Hamilton researchers develop rapid, reliable test for COVID and other infections using smartphone
Published June 13, 2022 at 2:15 pm
Most of us knew that sooner or later, the bright minds in health sciences and technology would find a way for the general population to test for infections using their smartphone. But most of us didn’t expect it to happen this soon.
Thanks to federal funding and the support of a health-care technology company, researchers at McMaster University in Hamilton have developed a rapid, accurate, and portable diagnostic test that is headed to the marketplace.
Biochemist Yingfu Li and engineer Leyla Soleymani are part of a team from McMaster’s faculties of Health Sciences, Science and Engineering. Their test can effectively identify COVID-19 and can be readily adapted to detect other forms of infection.
“The pandemic has certainly not been positive,” Soleymani told McMaster Brighter World, “but it has brought together many people to give us a chance to work together on one common goal.”
The aptamer-based test works with a small sample of saliva. When mixed with a chemical reagent, the sample is inserted into a small reader attached to a smartphone.
The results are provided within minutes.
Once commercialized, the device could allow testing, diagnosis, and prescription all to take place within the same patient visit — reducing the spread of infection by confirming without delay who needs to be isolated or treated.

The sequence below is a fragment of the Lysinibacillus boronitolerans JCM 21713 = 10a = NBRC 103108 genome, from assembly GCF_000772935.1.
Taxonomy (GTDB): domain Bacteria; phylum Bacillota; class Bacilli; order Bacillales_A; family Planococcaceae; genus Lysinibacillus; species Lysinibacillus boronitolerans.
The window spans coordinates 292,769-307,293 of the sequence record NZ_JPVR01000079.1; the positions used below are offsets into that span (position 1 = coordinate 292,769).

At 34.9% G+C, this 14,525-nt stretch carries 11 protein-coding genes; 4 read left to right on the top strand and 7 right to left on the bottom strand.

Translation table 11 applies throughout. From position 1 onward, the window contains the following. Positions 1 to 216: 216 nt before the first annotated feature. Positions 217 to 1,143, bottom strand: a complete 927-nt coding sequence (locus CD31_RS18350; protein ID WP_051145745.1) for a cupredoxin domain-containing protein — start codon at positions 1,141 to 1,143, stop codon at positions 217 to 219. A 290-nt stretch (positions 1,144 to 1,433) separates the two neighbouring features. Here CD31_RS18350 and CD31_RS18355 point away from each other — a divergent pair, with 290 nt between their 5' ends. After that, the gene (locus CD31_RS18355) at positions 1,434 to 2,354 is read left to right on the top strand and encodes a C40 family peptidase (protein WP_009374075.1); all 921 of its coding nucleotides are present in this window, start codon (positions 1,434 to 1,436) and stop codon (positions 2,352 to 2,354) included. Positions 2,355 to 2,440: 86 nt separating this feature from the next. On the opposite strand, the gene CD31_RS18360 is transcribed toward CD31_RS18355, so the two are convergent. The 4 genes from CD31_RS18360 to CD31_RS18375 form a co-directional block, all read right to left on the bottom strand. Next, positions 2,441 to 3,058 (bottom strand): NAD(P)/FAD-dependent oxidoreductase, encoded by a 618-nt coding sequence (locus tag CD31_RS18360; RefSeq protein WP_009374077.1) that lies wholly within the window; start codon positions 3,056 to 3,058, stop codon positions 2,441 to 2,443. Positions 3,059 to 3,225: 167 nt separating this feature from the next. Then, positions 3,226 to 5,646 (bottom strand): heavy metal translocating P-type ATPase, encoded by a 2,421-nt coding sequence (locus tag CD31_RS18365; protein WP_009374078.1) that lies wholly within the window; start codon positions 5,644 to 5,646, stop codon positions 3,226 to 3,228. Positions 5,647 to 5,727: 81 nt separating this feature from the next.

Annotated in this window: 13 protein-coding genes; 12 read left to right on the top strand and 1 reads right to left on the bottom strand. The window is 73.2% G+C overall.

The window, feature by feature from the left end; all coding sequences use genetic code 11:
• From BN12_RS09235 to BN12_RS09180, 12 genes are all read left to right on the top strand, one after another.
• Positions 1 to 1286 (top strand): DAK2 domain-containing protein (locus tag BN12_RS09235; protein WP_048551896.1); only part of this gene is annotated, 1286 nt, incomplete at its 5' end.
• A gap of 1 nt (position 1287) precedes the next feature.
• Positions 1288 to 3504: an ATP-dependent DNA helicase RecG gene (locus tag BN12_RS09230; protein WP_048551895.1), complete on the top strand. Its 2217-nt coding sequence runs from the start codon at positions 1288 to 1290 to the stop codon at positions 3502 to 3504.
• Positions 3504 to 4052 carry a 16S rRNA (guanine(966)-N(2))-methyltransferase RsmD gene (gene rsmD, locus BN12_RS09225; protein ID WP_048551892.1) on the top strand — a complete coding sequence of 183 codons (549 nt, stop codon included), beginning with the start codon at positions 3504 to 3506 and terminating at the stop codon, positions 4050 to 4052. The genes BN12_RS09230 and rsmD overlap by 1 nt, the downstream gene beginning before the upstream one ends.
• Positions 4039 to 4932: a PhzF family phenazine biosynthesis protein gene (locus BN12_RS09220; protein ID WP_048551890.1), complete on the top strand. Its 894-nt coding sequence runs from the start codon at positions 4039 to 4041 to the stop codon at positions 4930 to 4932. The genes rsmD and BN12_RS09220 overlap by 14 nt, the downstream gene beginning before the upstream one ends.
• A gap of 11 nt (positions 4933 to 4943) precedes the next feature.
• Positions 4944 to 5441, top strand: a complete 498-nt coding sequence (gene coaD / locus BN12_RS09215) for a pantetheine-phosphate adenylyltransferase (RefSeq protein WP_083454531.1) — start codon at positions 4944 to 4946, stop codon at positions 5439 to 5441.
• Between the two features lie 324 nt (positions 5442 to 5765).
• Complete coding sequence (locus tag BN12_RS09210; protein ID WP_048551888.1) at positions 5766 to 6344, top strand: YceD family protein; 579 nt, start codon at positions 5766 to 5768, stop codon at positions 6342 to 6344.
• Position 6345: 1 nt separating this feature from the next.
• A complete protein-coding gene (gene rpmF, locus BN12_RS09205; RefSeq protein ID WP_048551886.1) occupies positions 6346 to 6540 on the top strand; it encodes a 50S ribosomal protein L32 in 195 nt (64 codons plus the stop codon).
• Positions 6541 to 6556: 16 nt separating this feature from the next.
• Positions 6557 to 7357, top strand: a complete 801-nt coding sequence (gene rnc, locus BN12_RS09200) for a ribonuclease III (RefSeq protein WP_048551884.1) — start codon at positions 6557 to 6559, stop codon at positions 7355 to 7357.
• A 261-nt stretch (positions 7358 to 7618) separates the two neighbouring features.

“We want to be able to streamline the process of adapting the technology to other infections so we can react quickly to new threats, whether they are variants of COVID or other forms of infection,” Li said.
“By anticipating the future need for testing we will be able to react much more quickly when specific new threats emerge.”
The test would eliminate the need for time-consuming laboratory work.
Health technology company Zentek plans to invest more than $1 million over the next five years as it works with McMaster researchers and other partners to scale up production of the test components so they can be manufactured at a commercial level and to adapt the technology for other forms of infection.
The research and commercialization efforts are part of Canada’s Global Nexus for Pandemics and Biological Threats at McMaster, which brings together an international network of researchers, government, industry, health care, and other partners with the goal of finding solutions to the current pandemic while preparing for future global health threats such as antimicrobial resistance.insauga's Editorial Standards and Policies advertising